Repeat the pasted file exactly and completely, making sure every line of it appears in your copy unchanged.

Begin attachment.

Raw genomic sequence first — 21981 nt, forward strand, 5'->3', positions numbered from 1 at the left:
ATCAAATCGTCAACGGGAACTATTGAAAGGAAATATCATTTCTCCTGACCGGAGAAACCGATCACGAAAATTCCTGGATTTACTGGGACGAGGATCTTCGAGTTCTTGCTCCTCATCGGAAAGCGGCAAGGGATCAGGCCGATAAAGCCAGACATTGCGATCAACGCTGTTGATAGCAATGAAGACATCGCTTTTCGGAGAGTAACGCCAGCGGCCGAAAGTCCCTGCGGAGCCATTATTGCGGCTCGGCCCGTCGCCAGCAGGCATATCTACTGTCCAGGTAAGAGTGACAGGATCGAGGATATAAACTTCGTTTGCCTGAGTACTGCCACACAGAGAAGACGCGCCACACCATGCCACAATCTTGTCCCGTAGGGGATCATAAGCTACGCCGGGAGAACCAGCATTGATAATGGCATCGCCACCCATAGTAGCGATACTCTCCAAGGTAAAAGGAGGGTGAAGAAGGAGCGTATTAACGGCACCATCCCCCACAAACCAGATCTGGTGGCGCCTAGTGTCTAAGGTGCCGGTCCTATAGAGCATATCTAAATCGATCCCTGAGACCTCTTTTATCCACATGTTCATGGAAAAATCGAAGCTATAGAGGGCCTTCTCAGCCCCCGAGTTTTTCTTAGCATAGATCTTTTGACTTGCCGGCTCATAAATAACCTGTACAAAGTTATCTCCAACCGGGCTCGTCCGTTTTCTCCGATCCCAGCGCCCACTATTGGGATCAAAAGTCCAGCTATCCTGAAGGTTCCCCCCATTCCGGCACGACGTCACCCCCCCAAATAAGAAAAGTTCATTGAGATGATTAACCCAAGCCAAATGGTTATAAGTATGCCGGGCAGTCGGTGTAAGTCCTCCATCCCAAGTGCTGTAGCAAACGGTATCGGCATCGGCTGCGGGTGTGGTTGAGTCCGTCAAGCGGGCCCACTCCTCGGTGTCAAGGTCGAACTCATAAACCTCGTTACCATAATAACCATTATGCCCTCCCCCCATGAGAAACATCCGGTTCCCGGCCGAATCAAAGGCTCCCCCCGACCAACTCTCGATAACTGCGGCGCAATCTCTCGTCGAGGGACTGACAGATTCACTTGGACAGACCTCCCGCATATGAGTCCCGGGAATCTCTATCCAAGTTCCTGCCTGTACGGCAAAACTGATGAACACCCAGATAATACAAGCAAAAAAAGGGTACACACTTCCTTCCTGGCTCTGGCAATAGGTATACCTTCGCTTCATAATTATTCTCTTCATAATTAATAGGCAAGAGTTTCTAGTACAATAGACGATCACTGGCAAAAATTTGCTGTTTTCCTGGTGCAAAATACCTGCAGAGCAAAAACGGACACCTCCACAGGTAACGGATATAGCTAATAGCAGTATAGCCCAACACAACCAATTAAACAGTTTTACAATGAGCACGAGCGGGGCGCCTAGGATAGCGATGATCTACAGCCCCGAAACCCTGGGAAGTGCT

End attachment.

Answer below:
Raw genomic sequence first — 21981 nt, forward strand, 5'->3', positions numbered from 1 at the left:
ATCAAATCGTCAACGGGAACTATTGAAAGGAAATATCATTTCTCCTGACCGGAGAAACCGATCACGAAAATTCCTGGATTTACTGGGACGAGGATCTTCGAGTTCTTGCTCCTCATCGGAAAGCGGCAAGGGATCAGGCCGATAAAGCCAGACATTGCGATCAACGCTGTTGATAGCAATGAAGACATCGCTTTTCGGAGAGTAACGCCAGCGGCCGAAAGTCCCTGCGGAGCCATTATTGCGGCTCGGCCCGTCGCCAGCAGGCATATCTACTGTCCAGGTAAGAGTGACAGGATCGAGGATATAAACTTCGTTTGCCTGAGTACTGCCACACAGAGAAGACGCGCCACACCATGCCACAATCTTGTCCCGTAGGGGATCATAAGCTACGCCGGGAGAACCAGCATTGATAATGGCATCGCCACCCATAGTAGCGATACTCTCCAAGGTAAAAGGAGGGTGAAGAAGGAGCGTATTAACGGCACCATCCCCCACAAACCAGATCTGGTGGCGCCTAGTGTCTAAGGTGCCGGTCCTATAGAGCATATCTAAATCGATCCCTGAGACCTCTTTTATCCACATGTTCATGGAAAAATCGAAGCTATAGAGGGCCTTCTCAGCCCCCGAGTTTTTCTTAGCATAGATCTTTTGACTTGCCGGCTCATAAATAACCTGTACAAAGTTATCTCCAACCGGGCTCGTCCGTTTTCTCCGATCCCAGCGCCCACTATTGGGATCAAAAGTCCAGCTATCCTGAAGGTTCCCCCCATTCCGGCACGACGTCACCCCCCCAAATAAGAAAAGTTCATTGAGATGATTAACCCAAGCCAAATGGTTATAAGTATGCCGGGCAGTCGGTGTAAGTCCTCCATCCCAAGTGCTGTAGCAAACGGTATCGGCATCGGCTGCGGGTGTGGTTGAGTCCGTCAAGCGGGCCCACTCCTCGGTGTCAAGGTCGAACTCATAAACCTCGTTACCATAATAACCATTATGCCCTCCCCCCATGAGAAACATCCGGTTCCCGGCCGAATCAAAGGCTCCCCCCGACCAACTCTCGATAACTGCGGCGCAATCTCTCGTCGAGGGACTGACAGATTCACTTGGACAGACCTCCCGCATATGAGTCCCGGGAATCTCTATCCAAGTTCCTGCCTGTACGGCAAAACTGATGAACACCCAGATAATACAAGCAAAAAAAGGGTACACACTTCCTTCCTGGCTCTGGCAATAGGTATACCTTCGCTTCATAATTATTCTCTTCATAATTAATAGGCAAGAGTTTCTAGTACAATAGACGATCACTGGCAAAAATTTGCTGTTTTCCTGGTGCAAAATACCTGCAGAGCAAAAACGGACACCTCCACAGGTAACGGATATAGCTAATAGCAGTATAGCCCAACACAACCAATTAAACAGTTTTACAATGAGCACGAGCGGGGCGCCTAGGATAGCGATGATCTACAGCCCCGAAACCCTGGGAAGTGCT